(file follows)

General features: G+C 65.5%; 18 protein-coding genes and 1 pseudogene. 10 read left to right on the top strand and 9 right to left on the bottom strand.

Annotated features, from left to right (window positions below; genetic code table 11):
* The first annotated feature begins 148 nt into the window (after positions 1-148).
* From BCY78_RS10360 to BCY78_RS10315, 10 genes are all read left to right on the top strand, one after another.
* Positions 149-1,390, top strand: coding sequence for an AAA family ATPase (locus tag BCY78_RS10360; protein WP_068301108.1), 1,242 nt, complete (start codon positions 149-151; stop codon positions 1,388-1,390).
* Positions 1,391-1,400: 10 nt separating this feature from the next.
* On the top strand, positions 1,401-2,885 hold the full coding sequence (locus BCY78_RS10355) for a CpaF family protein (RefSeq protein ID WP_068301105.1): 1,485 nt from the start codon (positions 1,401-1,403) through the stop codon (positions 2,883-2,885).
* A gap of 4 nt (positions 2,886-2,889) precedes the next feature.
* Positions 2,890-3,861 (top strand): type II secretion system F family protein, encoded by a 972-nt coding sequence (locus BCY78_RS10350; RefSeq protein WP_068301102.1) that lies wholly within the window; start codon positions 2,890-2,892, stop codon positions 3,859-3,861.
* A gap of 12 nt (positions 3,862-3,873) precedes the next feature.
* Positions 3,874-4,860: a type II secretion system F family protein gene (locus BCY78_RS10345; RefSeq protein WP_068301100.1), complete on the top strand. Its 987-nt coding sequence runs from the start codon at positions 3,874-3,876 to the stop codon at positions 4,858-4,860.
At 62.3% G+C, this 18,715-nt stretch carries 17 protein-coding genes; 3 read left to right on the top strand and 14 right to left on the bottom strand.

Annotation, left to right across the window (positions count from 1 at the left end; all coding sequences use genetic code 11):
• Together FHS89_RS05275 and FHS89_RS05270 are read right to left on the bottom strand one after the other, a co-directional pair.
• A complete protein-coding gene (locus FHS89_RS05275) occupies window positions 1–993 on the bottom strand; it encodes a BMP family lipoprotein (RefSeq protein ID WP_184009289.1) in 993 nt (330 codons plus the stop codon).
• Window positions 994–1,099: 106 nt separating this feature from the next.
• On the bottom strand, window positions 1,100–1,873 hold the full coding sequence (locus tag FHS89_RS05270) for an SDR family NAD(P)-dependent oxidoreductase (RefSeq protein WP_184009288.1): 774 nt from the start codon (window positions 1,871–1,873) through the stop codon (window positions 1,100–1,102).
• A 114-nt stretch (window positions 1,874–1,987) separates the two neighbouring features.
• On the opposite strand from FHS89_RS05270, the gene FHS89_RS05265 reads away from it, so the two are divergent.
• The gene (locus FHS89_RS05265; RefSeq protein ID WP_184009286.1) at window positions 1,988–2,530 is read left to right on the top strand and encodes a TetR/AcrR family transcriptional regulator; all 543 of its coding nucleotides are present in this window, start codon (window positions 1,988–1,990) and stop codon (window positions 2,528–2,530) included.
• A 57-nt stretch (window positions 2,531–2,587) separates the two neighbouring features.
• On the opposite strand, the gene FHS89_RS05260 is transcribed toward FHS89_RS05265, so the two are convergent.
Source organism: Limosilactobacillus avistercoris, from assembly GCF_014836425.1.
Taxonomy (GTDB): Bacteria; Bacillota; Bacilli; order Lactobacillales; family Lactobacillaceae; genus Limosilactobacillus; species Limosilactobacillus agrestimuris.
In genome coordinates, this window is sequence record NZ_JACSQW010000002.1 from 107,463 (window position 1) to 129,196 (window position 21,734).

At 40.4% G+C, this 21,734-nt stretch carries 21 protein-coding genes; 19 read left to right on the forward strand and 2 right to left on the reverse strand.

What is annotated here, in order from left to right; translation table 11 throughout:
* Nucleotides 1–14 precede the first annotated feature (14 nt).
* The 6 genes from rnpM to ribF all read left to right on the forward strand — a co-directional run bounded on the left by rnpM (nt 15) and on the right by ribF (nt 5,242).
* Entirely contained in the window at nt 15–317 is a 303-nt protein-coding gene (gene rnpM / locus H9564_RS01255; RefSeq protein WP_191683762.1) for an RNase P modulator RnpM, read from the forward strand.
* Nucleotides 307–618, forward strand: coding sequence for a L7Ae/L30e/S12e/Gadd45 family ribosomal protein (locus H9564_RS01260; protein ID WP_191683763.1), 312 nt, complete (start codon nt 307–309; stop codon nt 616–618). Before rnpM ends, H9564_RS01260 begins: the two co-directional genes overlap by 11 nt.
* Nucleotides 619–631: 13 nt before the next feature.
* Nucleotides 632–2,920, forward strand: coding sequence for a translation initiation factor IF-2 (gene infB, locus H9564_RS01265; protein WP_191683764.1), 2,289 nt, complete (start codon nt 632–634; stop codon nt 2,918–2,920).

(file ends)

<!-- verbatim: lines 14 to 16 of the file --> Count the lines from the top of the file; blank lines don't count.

• Together FHS89_RS05275 and FHS89_RS05270 are read right to left on the bottom strand one after the other, a co-directional pair.
• A complete protein-coding gene (locus FHS89_RS05275) occupies window positions 1–993 on the bottom strand; it encodes a BMP family lipoprotein (RefSeq protein ID WP_184009289.1) in 993 nt (330 codons plus the stop codon).
• Window positions 994–1,099: 106 nt separating this feature from the next.